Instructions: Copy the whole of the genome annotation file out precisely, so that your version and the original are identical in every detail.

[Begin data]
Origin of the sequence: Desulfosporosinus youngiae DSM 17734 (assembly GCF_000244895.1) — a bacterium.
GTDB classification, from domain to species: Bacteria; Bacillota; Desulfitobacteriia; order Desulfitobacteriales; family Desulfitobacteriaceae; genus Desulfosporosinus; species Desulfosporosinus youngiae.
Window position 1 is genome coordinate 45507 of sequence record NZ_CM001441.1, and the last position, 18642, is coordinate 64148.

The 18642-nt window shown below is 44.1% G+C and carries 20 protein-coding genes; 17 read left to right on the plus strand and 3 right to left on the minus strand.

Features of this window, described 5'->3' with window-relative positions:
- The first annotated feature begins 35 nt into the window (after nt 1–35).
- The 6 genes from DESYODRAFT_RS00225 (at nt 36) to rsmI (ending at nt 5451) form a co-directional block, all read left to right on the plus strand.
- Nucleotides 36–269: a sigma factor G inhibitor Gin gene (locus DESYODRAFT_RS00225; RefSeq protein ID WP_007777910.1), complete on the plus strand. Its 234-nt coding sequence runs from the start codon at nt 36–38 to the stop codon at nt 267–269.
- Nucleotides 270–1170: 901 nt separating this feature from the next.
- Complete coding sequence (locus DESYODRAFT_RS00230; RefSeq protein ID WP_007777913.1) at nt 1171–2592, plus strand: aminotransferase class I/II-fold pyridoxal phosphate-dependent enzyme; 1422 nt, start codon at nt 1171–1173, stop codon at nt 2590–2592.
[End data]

Origin of the sequence: Desulfosporosinus youngiae DSM 17734 (assembly GCF_000244895.1) — a bacterium.
GTDB classification, from domain to species: Bacteria; Bacillota; Desulfitobacteriia; order Desulfitobacteriales; family Desulfitobacteriaceae; genus Desulfosporosinus; species Desulfosporosinus youngiae.
Window position 1 is genome coordinate 45507 of sequence record NZ_CM001441.1, and the last position, 18642, is coordinate 64148.

The 18642-nt window shown below is 44.1% G+C and carries 20 protein-coding genes; 17 read left to right on the plus strand and 3 right to left on the minus strand.

Features of this window, described 5'->3' with window-relative positions:
- The first annotated feature begins 35 nt into the window (after nt 1–35).
- The 6 genes from DESYODRAFT_RS00225 (at nt 36) to rsmI (ending at nt 5451) form a co-directional block, all read left to right on the plus strand.
- Nucleotides 36–269: a sigma factor G inhibitor Gin gene (locus DESYODRAFT_RS00225; RefSeq protein ID WP_007777910.1), complete on the plus strand. Its 234-nt coding sequence runs from the start codon at nt 36–38 to the stop codon at nt 267–269.
- Nucleotides 270–1170: 901 nt separating this feature from the next.
- Complete coding sequence (locus DESYODRAFT_RS00230; RefSeq protein ID WP_007777913.1) at nt 1171–2592, plus strand: aminotransferase class I/II-fold pyridoxal phosphate-dependent enzyme; 1422 nt, start codon at nt 1171–1173, stop codon at nt 2590–2592.